instance (Choice p, Applicative f) => Cons p f (Steque a) (Steque b) a b where
  _Cons = prism (\(x,Steque fs bs) -> Steque (x:fs) bs) $ \ (Steque fs bs) -> case fs of
     x:xs -> Right (x,Steque xs bs)
     []   -> case reverse bs of
       x:xs -> Right (x,Steque xs [])
       [] -> Left (Steque [] [])

This gives us the following Prism:

_Cons :: Prism (Steque a) (Steque b) (a, Steque a) (b, Steque b)

We can now use it to cons and uncons, using the definitions from Control.Lens.Cons:

cons a as = _Cons # (a,as)
uncons as = as^?_Cons

That module also provides combinators that makes either a Getter, Setter, Lens or Traversal for each of _head and _tail depending on the restricted form of _Cons you chose.

_head = _Cons._1
_tail = _Cons._2

On the other side we only want to be able to snoc, not use tail, init or unsnoc, so let's define:

instance (p ~ Reviewed, f ~ Identity, a ~ b) => Snoc p f (Steque a) (Steque b) a b where
  _Snoc = unto $ \(Steque f b,x) -> Steque f (x:b)

Note: we could also support _init and _tail and unsnoc, but they will be O(n), even for ephemeral use, because we do not try to preserve any balance between the front and back lists.

unto is used to define a Review, which is to a Prism what a Getter is to a Lens. In practice it makes something that is like a Prism in that you can apply # to it, but nothing else.

This is enough to permit us to use the stock definition of snoc:

snoc as a = _Snoc # (as,a)

With all of that we can finally play with our Steque:

{-# LANGUAGE FlexibleInstances #-}
{-# LANGUAGE MultiParamTypeClasses #-}
{-# LANGUAGE TypeFamilies #-}
{-# LANGUAGE UndecidableInstances #-}
import Control.Applicative
import Control.Monad
import Control.Lens
import Control.Lens.Internal.Review
import Data.Foldable
import Data.Functor.Identity
import Data.Monoid
import Data.Function (on)

data Steque a = Steque [a] [a] deriving (Show,Read)

instance Eq a => Eq (Steque a) where
  (==) = (==) `on` toList

instance Ord a => Ord (Steque a) where
  compare = compare `on` toList

instance Functor Steque where
  fmap f (Steque fs rs) = Steque (fmap f fs) (fmap f rs)

instance Foldable Steque where
  foldMap f (Steque fs rs) = foldMap f fs `mappend` getDual (foldMap (Dual . f) rs)

instance Traversable Steque where
  traverse f (Steque fs rs) = Steque <$> traverse f fs <*> backwards traverse f rs

instance Applicative Steque where
  pure a = Steque [a] []
  (<*>) = ap
  
instance Alternative Steque where
  Steque fs rs <|> Steque fs' rs' = Steque (fs ++ reverse rs ++ fs') rs'
  empty = Steque [] []

instance Monad Steque where
  return a = Steque [a] []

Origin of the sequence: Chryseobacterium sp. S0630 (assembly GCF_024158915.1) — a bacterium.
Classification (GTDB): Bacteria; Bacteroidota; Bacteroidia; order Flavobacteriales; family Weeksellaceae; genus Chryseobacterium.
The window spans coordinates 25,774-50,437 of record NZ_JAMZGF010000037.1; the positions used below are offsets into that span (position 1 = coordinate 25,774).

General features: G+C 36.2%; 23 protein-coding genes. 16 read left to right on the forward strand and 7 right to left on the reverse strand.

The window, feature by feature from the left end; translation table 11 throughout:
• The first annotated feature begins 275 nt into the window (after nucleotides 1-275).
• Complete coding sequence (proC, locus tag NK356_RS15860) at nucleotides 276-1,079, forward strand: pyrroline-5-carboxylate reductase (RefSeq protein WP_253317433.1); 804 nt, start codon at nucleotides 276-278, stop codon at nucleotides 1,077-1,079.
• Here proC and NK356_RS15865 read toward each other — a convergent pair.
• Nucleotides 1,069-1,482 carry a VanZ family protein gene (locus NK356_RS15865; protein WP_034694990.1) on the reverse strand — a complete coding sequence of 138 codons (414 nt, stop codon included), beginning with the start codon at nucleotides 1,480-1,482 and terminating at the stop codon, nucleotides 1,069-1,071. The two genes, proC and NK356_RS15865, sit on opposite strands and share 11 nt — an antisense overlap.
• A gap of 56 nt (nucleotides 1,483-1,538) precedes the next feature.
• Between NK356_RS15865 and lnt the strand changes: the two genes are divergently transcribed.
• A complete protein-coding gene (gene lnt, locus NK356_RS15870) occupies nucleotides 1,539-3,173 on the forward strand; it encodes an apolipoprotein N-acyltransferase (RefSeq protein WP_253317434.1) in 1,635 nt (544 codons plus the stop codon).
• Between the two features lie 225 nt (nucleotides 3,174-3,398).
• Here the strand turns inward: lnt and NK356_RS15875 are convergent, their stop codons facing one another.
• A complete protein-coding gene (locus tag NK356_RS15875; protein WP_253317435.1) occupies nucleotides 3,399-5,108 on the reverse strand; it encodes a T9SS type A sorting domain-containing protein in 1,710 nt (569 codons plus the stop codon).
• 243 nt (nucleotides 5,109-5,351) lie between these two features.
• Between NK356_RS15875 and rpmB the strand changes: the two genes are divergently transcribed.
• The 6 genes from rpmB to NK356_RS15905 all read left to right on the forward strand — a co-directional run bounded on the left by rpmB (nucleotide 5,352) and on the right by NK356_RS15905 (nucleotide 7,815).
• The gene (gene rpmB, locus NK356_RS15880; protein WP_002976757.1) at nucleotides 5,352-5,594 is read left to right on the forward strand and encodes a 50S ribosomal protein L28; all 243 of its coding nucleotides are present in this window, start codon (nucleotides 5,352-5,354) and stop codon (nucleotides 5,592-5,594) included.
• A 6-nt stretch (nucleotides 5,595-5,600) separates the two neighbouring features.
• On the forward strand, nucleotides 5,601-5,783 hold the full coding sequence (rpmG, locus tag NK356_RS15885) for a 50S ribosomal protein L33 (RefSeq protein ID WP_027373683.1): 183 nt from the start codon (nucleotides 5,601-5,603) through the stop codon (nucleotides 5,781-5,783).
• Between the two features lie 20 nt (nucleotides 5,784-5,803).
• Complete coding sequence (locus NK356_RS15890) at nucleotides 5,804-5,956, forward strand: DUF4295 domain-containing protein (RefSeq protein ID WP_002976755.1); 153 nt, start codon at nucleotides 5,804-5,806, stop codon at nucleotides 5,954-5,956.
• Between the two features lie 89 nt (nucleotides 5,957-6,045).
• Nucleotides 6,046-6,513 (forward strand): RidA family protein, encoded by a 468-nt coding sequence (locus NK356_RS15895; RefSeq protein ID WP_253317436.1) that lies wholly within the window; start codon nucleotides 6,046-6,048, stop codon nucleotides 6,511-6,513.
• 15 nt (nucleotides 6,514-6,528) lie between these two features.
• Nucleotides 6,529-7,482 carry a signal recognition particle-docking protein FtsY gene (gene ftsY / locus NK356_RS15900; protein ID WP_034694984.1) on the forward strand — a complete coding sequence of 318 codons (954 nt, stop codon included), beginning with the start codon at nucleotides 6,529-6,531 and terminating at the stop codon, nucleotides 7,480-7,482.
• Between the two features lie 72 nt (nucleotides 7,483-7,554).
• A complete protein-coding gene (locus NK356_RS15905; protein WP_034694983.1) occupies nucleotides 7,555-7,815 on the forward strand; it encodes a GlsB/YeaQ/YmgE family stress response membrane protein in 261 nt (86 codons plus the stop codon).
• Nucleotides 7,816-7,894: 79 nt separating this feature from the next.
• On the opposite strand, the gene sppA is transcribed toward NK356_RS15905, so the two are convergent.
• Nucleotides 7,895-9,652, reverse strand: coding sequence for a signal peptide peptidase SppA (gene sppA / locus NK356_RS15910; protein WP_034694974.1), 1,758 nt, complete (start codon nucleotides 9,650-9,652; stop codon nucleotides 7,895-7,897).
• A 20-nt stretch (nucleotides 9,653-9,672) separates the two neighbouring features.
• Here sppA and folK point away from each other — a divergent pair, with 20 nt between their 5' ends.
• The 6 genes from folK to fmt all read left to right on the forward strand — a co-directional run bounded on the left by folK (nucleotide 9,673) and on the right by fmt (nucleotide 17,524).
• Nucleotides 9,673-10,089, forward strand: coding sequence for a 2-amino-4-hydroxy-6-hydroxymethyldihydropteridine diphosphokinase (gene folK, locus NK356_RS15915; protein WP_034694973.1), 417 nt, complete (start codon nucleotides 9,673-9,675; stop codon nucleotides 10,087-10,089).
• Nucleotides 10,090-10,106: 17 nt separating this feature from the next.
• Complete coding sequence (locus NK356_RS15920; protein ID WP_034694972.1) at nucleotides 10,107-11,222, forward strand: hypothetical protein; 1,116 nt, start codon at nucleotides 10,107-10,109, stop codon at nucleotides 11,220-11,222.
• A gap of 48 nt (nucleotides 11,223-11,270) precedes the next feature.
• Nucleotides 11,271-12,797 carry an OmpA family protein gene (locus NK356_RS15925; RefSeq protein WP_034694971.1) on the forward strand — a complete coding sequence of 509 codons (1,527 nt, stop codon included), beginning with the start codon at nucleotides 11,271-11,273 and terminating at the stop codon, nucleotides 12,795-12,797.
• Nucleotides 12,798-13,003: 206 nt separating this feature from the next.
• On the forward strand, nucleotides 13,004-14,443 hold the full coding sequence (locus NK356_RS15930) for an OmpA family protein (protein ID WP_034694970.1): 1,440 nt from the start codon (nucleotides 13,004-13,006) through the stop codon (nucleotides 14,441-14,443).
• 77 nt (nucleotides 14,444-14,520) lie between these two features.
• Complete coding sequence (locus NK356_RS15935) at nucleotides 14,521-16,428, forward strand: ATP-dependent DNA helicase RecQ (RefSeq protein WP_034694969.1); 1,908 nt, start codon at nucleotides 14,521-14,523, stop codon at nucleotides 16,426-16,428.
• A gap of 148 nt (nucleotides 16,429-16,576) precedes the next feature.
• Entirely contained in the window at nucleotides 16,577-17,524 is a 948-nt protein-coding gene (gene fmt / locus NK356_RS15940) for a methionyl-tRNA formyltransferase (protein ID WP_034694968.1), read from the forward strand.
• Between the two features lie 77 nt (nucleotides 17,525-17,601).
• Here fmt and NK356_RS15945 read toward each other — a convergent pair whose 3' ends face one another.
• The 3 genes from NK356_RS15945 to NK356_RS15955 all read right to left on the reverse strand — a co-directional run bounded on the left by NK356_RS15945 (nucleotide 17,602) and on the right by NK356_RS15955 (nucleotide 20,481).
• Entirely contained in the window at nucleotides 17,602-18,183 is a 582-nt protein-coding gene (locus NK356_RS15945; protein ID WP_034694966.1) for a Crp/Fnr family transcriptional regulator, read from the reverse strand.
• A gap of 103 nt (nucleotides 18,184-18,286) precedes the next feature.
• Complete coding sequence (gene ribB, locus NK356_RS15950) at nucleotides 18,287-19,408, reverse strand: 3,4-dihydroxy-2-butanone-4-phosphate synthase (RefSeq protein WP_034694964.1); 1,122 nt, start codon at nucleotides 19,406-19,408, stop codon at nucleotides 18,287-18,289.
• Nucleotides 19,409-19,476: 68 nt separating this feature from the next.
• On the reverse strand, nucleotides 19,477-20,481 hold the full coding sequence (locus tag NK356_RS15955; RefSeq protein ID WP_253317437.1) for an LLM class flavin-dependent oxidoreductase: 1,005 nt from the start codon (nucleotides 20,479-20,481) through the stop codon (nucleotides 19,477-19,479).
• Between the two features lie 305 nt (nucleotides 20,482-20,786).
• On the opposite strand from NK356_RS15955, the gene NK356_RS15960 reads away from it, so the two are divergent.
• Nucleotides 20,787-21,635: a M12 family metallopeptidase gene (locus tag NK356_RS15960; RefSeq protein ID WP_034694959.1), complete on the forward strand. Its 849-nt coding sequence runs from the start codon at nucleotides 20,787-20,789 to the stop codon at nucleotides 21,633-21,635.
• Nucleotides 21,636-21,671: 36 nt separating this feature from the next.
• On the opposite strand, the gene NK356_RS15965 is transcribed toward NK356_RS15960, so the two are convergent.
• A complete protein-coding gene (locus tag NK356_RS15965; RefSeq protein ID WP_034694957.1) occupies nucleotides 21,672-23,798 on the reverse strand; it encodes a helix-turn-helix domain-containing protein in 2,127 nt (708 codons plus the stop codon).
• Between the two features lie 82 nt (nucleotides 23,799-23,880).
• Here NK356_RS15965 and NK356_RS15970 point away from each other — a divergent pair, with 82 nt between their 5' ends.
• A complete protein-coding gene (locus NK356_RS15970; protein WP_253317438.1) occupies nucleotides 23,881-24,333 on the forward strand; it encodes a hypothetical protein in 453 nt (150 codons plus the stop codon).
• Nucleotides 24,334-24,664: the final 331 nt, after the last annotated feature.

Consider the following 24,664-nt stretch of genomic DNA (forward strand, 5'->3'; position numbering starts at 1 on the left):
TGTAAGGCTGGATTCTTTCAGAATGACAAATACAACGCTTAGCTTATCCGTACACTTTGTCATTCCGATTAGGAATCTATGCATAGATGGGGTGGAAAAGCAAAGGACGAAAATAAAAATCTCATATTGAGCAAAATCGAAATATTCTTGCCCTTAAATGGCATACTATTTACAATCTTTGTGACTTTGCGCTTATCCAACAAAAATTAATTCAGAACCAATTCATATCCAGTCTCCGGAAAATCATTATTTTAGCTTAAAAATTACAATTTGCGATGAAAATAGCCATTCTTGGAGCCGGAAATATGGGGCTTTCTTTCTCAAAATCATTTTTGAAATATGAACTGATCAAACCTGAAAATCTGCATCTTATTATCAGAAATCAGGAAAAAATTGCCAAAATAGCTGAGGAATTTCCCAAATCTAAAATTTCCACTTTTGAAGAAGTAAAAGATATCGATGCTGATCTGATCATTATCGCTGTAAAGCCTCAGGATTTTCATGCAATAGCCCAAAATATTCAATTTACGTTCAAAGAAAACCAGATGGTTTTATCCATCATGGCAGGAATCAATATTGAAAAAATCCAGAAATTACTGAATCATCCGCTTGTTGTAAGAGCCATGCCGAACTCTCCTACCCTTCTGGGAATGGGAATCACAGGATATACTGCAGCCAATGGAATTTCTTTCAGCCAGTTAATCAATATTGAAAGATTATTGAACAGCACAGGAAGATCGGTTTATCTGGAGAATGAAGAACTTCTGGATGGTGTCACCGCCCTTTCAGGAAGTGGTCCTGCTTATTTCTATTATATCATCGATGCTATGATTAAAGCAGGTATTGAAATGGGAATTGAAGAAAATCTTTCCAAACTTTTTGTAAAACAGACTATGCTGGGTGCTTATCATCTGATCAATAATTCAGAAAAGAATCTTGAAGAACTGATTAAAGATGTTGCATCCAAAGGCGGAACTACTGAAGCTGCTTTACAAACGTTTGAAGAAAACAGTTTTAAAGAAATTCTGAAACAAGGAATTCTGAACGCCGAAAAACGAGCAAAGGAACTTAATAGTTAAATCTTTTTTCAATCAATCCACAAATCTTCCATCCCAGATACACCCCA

Steque fs bs >>= f = Steque (fs >>= toList . f) (bs >>= toListOf (backwards folded) . f)

instance MonadPlus Steque where
  mplus = (<|>)
  mzero = Steque [] []

instance Monoid (Steque a) where
  mappend = (<|>)
  mempty = Steque [] []

instance (Choice p, Applicative f) => Cons p f (Steque a) (Steque b) a b where
  _Cons = prism (\(x,Steque fs bs) -> Steque (x:fs) bs) $ \ (Steque fs bs) -> case fs of
     x:xs -> Right (x,Steque xs bs)
     []   -> case reverse bs of
       x:xs -> Right (x,Steque xs [])
       [] -> Left (Steque [] [])

instance (p ~ Reviewed, f ~ Identity, a ~ b) => Snoc p f (Steque a) (Steque b) a b where
  _Snoc = unto $ \(Steque f b,x) -> Steque f (x:b)
  
-- show
main = print $ uncons (snoc (cons 1 (cons 2 (snoc (empty :: Steque Int) 4))) 5)
-- /show

Now, our definition of a Steque works passably well.

We can snoc, cons, uncons, head, or tail all in O(1) amortized time.

but the Monoid, Alternative and MonadPlus instances perform poorly, doing O(n) work because it has to glue together potentially rather long lists:

Steque fs rs <|> Steque fs' rs' = Steque (fs ++ reverse rs ++ fs') rs'

It is that Monoid performance that makes us sad, so let's do something about it.

Bootstrapping

To solve that we turn to Chris Okasaki's Purely Functional Data Structures once again, this time to find bootstrapping.

Bootstrapping is a tool for defining a data structure with cheap concatenation by recursively storing it in itself.

data Catenable f a = Empty | Cons a (f (Catenable f a))

Here we could build a Catenable Steque out of our basic Steque following Okasaki's recipe. Here the vocabulary of Tarjan is more accurate and extensible. Tarjan calls a "catenable steque" a c-steque, while Okasaki uses the less informative name "catenable list."

As with the pairing Heap, recursion is simpler if we don't allow Empty catenable substructures, and I'm only going to need non-empty catenable structures, though, so Catenable simplifies to:

data Catenable f a = Cons a (f (Catenable f a))

which advanced Haskell programmers in the audience may recognize as my old friend the cofree comonad! In the interest of retaining some semblance of accessibility, I'm not going to work through this exercise in its full generality.

Now it is obvious how to concatenate a pair of catenable steques, we simply insert one into the other.

data CSteque a = Cons a (Steque (CSteque a))

instance Semigroup (CSteque a) where
  CSteque a as <> bs = CSteque a (snoc as bs)

Hrmm. That sounds suspiciously like the operation that drove our pairing heap.

You can derive cons and snoc by just concatenating singleton catenable steques, and uncons simply has to put back the leftovers if any into the underlying Steque, which it can do because our Steque supports O(1) cons!

If we inline the definition of Steque into CSteque we get:

data CSteque a = Cons a [CSteque a] [CSteque a]

and that looks a lot like our pairing heap, just with different invariants.

Hrmm.

Catenable Heaps